> * Attend the 11th Annual NEBRASKA STAR PARTY *
> * July 18-23, 2004, Merritt Reservoir *
> * http://www.NebraskaStarParty.org *
> **********************************************
>
>

David Knisely
May 22nd 04, 07:08 AM
William Phillips posted:

> The precise diameter of the Milky Way is well known. There is nothing much
> beyond 80,000 light years except some tenous gas and halo stars that merge
> with the intergalactic medium. From Andromeda, the Milky Way disk would be
> very clearly defined at this value.

Ok, so who took you out in their trans-warp driven starship to view the area?
There is *no* fully-agreed upon value for the "well-known" diameter of the
Milky Way. There are only "estimates", ranging from 75,000 to over 120,000
light years. We know the distance from the sun to the galactic core far
better than we know the diameter of our galaxy.
--
David W. Knisely
Prairie Astronomy Club: http://www.prairieastronomyclub.org
Hyde Memorial Observatory: http://www.hydeobservatory.info/

**********************************************
* Attend the 11th Annual NEBRASKA STAR PARTY *
* July 18-23, 2004, Merritt Reservoir *
* http://www.NebraskaStarParty.org *
**********************************************

William Phillips
May 24th 04, 11:06 AM
I think the values have been refined substantially over the last few
decades. Waller & Hodge confirms the 80,000 ly value, and indicates that the
halo extends out to 300,000 ly. Sure, they are only estimates, but would be
good to +/-10%

"David Knisely" > wrote in message
...
> William Phillips posted:
>
> > The precise diameter of the Milky Way is well known. There is nothing
much
> > beyond 80,000 light years except some tenous gas and halo stars that
merge
> > with the intergalactic medium. From Andromeda, the Milky Way disk would
be
> > very clearly defined at this value.
>
> Ok, so who took you out in their trans-warp driven starship to view the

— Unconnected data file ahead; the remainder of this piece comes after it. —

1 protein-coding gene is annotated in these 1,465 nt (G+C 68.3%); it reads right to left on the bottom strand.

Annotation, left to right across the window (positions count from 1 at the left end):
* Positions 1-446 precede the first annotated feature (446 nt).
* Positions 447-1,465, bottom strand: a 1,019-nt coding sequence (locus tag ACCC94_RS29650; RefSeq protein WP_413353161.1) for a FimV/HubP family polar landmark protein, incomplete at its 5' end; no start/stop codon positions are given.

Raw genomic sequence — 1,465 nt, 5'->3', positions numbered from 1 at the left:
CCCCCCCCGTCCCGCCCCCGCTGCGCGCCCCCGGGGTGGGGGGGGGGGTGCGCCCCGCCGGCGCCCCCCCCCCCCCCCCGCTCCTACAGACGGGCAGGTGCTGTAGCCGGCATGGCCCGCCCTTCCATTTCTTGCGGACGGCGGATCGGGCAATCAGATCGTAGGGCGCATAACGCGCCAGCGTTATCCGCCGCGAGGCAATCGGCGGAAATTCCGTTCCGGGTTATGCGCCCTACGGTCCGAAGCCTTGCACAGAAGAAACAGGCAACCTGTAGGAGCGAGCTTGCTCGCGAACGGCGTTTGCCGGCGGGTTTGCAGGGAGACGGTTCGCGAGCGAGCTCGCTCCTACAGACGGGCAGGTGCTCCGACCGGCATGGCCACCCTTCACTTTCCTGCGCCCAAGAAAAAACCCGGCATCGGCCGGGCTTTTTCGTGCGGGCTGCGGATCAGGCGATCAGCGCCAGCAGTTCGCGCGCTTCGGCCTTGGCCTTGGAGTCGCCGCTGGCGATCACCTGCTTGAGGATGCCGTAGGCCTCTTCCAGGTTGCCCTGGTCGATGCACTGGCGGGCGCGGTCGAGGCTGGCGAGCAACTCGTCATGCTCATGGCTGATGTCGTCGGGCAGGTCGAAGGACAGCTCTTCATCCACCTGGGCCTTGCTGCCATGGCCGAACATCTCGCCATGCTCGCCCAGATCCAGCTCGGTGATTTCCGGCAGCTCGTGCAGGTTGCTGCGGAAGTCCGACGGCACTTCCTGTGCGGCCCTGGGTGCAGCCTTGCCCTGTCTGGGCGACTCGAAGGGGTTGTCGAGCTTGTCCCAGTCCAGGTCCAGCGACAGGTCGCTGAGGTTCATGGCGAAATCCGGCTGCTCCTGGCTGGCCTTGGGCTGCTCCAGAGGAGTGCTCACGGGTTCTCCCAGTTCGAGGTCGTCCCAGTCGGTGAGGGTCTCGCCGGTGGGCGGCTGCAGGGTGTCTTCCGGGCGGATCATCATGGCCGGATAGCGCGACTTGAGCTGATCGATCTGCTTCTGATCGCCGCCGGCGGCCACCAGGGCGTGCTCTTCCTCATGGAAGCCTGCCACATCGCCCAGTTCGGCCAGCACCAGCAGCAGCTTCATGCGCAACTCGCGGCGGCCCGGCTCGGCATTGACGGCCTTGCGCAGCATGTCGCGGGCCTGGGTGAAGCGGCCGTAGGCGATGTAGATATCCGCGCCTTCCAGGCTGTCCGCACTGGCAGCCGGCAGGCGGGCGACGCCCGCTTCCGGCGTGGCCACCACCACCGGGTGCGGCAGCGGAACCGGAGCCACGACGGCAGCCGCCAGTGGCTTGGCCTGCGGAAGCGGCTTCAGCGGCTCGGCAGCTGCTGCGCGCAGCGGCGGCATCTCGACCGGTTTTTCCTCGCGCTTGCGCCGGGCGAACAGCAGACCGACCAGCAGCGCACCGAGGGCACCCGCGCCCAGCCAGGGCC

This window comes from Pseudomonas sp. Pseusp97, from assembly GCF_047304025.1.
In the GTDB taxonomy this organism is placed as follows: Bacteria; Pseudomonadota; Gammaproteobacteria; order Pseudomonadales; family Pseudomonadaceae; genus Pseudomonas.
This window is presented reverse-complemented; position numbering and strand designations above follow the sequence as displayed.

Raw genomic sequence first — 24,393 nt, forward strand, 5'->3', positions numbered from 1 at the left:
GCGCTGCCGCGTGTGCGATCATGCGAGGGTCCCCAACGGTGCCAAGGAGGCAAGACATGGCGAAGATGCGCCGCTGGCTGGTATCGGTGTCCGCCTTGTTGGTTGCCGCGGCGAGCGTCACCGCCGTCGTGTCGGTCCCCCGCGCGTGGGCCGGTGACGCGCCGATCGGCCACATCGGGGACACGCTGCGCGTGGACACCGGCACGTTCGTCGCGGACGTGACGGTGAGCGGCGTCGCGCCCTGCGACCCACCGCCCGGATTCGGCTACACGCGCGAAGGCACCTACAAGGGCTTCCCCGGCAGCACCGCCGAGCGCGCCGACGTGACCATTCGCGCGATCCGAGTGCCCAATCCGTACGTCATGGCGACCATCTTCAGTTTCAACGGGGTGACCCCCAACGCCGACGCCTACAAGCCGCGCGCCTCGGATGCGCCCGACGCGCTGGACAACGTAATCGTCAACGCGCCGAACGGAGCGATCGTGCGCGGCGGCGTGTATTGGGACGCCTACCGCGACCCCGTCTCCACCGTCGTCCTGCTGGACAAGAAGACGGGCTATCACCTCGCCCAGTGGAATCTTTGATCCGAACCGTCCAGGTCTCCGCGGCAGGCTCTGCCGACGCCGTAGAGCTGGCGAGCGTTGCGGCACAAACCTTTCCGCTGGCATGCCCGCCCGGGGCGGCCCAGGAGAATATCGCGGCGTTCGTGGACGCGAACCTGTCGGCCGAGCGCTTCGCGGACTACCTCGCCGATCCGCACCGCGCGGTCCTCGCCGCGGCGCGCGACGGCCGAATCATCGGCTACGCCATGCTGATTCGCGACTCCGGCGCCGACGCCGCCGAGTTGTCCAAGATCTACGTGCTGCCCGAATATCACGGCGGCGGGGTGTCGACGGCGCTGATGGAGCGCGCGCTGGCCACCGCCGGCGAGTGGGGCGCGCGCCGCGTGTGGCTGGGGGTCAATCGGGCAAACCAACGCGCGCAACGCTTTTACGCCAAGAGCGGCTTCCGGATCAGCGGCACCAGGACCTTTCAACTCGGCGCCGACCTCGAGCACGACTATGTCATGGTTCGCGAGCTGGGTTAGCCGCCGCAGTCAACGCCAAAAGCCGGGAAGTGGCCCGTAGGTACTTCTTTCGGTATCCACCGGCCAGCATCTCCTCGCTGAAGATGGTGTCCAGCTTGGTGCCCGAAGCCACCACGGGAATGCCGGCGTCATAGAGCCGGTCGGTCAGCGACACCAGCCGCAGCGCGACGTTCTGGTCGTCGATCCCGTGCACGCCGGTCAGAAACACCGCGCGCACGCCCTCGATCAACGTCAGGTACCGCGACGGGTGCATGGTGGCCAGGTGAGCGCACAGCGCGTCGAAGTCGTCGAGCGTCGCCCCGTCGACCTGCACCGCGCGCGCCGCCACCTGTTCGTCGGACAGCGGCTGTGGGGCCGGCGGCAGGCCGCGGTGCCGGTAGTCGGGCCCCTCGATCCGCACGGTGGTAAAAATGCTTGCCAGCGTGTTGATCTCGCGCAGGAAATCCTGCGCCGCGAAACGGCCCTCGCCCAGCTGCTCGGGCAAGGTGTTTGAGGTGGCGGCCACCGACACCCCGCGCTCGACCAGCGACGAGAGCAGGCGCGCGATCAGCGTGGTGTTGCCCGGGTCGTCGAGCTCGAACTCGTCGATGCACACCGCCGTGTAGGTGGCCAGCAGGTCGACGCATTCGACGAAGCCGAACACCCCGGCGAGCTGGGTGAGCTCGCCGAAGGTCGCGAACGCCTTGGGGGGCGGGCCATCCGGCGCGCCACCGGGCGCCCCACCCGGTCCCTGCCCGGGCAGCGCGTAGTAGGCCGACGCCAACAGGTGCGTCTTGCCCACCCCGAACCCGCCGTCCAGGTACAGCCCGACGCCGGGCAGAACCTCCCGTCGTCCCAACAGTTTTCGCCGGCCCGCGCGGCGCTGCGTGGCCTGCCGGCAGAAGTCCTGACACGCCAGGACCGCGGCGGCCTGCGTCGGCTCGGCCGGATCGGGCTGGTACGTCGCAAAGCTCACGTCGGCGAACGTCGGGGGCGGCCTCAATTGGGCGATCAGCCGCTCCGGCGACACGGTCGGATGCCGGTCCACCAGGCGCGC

area?
> There is *no* fully-agreed upon value for the "well-known" diameter of
the
> Milky Way. There are only "estimates", ranging from 75,000 to over
120,000
> light years. We know the distance from the sun to the galactic core far
> better than we know the diameter of our galaxy.
> --
> David W. Knisely
> Prairie Astronomy Club: http://www.prairieastronomyclub.org
> Hyde Memorial Observatory: http://www.hydeobservatory.info/
>
> **********************************************
> * Attend the 11th Annual NEBRASKA STAR PARTY *
> * July 18-23, 2004, Merritt Reservoir *
> * http://www.NebraskaStarParty.org *
> **********************************************
>
>
>

David Knisely
May 25th 04, 05:34 AM
William Phillips posted:

> I think the values have been refined substantially over the last few
> decades. Waller & Hodge confirms the 80,000 ly value, and indicates that the
> halo extends out to 300,000 ly. Sure, they are only estimates, but would be
> good to +/-10%

Can you cite the specific research paper where this value is stated and how
this alleged level of accuracy has been obtained? The "standard" diameter in
the literature appears to still be "approximately" 30 kpc (nearly 100,000
light years). I still have grave doubts that anyone could come to an estimate
which was accurate to even 30% (most star distances beyond those measurable by
trigonometric parallax are probably no more accurate than 20% to 30%). To say
that the diameter of our galaxy is known to within +/- 10% is ludicrous.
--
David W. Knisely
Prairie Astronomy Club: http://www.prairieastronomyclub.org
Hyde Memorial Observatory: http://www.hydeobservatory.info/

**********************************************
* Attend the 11th Annual NEBRASKA STAR PARTY *
* July 18-23, 2004, Merritt Reservoir *
* http://www.NebraskaStarParty.org *
**********************************************